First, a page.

Asimov began contributing stories to science-fiction magazines in 1939. He wrote and edited around five hundred books, blending science with technology, history and culture. He wrote in a perpetuum mobile mode. “If my doctor told me I had only six minutes to live, I wouldn’t brood. I’d type a little faster,” Asimov once joked. The author of ‘The Foundation Trilogy’, ‘I, Robot’, and ‘The Bicentennial Man’ wrote science fiction books, as well as a guide to Shakespeare, Lord Byron, John Milton and even to the Bible. Like a long-distance runner, he wrote around ten volumes a year for over thirty years. The fanatical writer got up at six in the morning to stay glued to his typewriter for 15 hours at a stretch.

“The purpose of literature is to turn blood into ink,” American-born British poet T.S. Eliot believed. For Asimov, the challenge was to turn science into fiction.


Although Asimov spent his entire life in the United States, he somehow kept his place of birth in the back of his mind. The writer calculated the exact geographical position of his native shtetl, Petrovichi, (53 ° 58 ′ N, 32 ° 10 ′ E) to make a special mention of his motherland in his autobiography. 

Asimov spoke fondly about the cultural thaw of the Khrushchev years.

Asimov, whose father received an education within the limits of Orthodox Judaism in Russia, believed that each individual, regardless of their race, education and citizenship, has the right to their own beliefs and spirituality.

“What I’m against is attempting to place a person’s belief system onto the nation or the world generally. You know, we object because we say constantly that the Soviet Union is trying to dominate the world, communize the world. Well, you know, the United States, I hope, is trying to democratize the world. But I certainly would be very much against trying to Christianize the world, or to Islamize it, or to Judaize it, or anything of the sort. And my objection to fundamentalism is not that they are fundamentalists, but that essentially they want me to be a fundamentalist, too,” he prophetically stated in an interview back in 1988. 

Espionage claims

Although Asimov didn’t speak Russian, he spoke fondly about the cultural thaw of the Khrushchev years and Soviet scientific achievements in particular. In the early 1960s, he compiled several anthologies of Soviet Science Fiction.

At first, his “dubious” views were of no interest to the U.S. intelligence services. But then, in 1960, an anonymous “well-wisher” wrote a letter to J. Edgar Hoover, the first Director of the FBI, asking to probe Asimov over his alleged communist sympathies, questioning the writer’s position “with respect to whether the Soviets had the first nuclear power plant”.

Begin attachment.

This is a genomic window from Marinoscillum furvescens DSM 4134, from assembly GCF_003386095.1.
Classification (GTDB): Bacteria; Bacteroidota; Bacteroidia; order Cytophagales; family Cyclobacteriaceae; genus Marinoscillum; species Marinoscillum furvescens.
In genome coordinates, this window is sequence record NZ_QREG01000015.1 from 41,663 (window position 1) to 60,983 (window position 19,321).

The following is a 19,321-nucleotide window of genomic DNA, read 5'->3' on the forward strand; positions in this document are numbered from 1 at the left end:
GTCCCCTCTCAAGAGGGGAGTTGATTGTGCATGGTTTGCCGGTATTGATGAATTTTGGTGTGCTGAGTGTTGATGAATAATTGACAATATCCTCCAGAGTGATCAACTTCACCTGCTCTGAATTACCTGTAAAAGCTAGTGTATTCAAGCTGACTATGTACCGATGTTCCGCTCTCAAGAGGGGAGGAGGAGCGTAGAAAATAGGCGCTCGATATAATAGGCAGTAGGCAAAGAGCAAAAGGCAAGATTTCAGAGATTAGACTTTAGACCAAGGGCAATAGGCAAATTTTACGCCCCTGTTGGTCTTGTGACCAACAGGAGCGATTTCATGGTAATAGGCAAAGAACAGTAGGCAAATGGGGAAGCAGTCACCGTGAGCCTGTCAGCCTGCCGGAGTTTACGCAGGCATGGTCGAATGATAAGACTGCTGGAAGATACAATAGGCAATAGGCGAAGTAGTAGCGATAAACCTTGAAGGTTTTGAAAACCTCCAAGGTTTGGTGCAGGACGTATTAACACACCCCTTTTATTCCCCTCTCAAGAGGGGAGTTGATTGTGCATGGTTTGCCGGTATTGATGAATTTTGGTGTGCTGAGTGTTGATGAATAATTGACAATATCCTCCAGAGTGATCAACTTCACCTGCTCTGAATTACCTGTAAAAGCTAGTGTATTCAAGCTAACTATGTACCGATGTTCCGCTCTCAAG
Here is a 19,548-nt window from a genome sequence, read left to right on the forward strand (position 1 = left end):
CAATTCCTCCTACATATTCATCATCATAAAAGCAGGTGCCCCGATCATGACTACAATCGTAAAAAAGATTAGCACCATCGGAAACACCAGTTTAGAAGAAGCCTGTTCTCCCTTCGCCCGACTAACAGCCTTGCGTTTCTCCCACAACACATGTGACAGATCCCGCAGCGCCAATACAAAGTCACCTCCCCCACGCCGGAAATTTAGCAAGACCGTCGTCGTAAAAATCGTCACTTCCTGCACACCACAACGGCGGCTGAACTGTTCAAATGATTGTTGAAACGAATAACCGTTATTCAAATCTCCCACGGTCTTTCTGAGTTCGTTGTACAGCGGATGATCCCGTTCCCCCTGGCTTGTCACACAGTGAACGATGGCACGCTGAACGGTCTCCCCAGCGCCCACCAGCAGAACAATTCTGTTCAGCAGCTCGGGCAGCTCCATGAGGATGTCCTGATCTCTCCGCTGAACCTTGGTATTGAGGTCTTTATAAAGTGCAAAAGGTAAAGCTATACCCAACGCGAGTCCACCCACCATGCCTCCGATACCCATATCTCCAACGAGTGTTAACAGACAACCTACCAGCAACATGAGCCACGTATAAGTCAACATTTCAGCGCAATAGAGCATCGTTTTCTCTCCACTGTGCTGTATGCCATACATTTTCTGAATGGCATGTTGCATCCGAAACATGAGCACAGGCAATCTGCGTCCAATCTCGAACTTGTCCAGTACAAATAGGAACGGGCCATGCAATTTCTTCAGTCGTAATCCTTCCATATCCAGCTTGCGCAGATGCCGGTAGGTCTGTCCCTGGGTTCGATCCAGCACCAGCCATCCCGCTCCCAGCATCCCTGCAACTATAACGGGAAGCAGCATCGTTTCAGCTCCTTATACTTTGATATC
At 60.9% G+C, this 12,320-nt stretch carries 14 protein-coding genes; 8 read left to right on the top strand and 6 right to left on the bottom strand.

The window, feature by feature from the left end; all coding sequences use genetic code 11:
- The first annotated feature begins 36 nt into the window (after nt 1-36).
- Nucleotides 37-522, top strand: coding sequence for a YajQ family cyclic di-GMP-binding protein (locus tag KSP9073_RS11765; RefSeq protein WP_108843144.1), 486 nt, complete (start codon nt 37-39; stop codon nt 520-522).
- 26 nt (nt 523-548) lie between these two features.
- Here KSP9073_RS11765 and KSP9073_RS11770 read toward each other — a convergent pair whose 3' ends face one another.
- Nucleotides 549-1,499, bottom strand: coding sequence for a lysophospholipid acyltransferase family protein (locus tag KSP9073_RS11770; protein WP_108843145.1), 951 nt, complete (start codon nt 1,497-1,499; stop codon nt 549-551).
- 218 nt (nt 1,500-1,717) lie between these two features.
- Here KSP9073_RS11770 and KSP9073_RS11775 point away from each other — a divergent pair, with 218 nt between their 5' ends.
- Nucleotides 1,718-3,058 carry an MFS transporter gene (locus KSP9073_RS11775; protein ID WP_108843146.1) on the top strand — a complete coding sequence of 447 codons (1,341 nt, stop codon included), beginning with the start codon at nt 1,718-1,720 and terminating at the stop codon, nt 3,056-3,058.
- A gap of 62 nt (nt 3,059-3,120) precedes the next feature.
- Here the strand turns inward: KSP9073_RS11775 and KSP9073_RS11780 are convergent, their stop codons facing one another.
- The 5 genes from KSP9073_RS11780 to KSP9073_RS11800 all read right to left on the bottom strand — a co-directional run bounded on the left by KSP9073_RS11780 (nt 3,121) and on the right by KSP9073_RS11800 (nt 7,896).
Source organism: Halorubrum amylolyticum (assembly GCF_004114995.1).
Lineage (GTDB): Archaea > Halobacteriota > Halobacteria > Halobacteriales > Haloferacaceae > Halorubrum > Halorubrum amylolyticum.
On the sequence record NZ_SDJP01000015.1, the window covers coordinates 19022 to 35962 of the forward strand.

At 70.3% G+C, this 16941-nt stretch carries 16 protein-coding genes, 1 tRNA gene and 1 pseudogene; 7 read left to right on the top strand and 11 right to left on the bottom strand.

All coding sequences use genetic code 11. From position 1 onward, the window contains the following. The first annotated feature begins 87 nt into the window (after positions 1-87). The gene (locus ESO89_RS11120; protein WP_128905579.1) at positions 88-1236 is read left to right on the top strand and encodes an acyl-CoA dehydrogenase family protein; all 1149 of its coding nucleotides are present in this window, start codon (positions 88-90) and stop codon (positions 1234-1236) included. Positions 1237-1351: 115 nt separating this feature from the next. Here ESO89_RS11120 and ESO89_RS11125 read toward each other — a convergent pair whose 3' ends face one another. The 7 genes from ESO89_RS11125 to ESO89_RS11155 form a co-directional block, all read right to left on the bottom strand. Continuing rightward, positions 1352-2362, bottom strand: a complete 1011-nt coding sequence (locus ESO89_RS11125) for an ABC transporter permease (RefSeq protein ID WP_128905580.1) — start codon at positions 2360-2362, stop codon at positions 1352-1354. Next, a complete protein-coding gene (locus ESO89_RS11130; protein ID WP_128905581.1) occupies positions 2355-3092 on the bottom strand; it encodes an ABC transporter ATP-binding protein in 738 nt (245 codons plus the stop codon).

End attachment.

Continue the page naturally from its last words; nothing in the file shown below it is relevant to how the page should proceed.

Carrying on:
Hoover, who wasn’t born yesterday and had remained in office for nearly five decades, wrote on the margins of the letter: “We have no particular interest in his observations.”

Things took a much more serious turn in 1965, when the FBI investigated Asimov on suspicion of being a Soviet spy, codenamed ‘Robprof’. The agency received a leaked U.S. Communist Party list which featured Asimov’s name. Back at the time, the author of ‘The Genetic Code’ was  working at Boston University. The FBI reviewed his academic work to find out whether the acclaimed Soviet-born U.S. writer was actually a Soviet informant. The FBI monitored Asimov for two years until the agency finally dismissed suspicions.


Asimov was a lifelong workaholic and perfectionist. He predicted the rise of computers and robotics, foresaw that technology would impact education and was sure that children would no longer need teachers.

“Communications will become sight-sound and you will see as well as hear the person you telephone. The screen can be used not only to see the people you call but also for studying documents and photographs and reading passages from books. Synchronous satellites, hovering in space will make it possible for you to direct-dial any spot on earth, including the weather stations in Antarctica,” he wrote in an essay in 1964.

As for television, “wall screens will have replaced the ordinary set; but transparent cubes will be making their appearance in which three-dimensional viewing will be possible”.

“Kitchen units will be devised that will prepare ‘automeals’, heating water and converting it to coffee; toasting bread; frying, poaching or scrambling eggs, grilling bacon and so on. Breakfasts will be ‘ordered’ the night before to be ready by a specified hour the next morning. Complete lunches and dinners, with the food semi-prepared, will be stored in the freezer until ready for processing,” he wrote.

Like many an unorthodox genius, Asimov was guided as much by aspirations as by phobias. The man behind ‘The Gods Themselves’ was afraid of flying, opting for trains and cruise ships. Asimov was claustrophobic and never learned to swim or ride a bicycle. He had long suffered from severe heart problems and had a triple bypass operation in 1983. The blood transfusions he received during the surgery happened to be contaminated with HIV. The award-winning writer passed away of heart and kidney failure in 1992.

The year 2020 marks the 100th anniversary of the birth of Isaac Asimov.

In his interviews, Asimov often ironically acknowledged that he wrote for the same reason he breathed – “because if I didn't, I would die,” the prolific author once said. In a career that spanned half a century, Asimov left a rich legacy as an American writer, whose books introduced millions to science fiction. Although he had lived in the United States all his life, Dr. Asimov said he never quite forgot where he was born, in the Soviet Union. 

“It is the obvious which is so difficult to see most of the time,” he wrote in ‘I, Robot’. “People say ‘It’s as plain as the nose on your face.’ But how much of the nose on your face can you see, unless someone holds a mirror up to you?”